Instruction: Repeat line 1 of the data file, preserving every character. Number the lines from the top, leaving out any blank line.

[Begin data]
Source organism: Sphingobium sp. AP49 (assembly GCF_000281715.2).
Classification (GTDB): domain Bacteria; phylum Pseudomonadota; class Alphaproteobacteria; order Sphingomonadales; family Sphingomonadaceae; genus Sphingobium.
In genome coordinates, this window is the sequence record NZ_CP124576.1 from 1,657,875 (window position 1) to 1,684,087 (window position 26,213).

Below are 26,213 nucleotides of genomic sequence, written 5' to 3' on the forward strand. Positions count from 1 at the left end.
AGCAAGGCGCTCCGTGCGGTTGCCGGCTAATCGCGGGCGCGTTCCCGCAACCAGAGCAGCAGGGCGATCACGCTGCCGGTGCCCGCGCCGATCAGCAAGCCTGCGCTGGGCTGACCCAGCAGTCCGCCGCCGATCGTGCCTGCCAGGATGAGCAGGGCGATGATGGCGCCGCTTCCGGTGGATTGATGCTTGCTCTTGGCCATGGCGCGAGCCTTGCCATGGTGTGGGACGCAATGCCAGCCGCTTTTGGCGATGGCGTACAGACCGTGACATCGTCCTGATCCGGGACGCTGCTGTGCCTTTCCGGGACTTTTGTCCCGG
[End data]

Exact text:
Source organism: Sphingobium sp. AP49 (assembly GCF_000281715.2).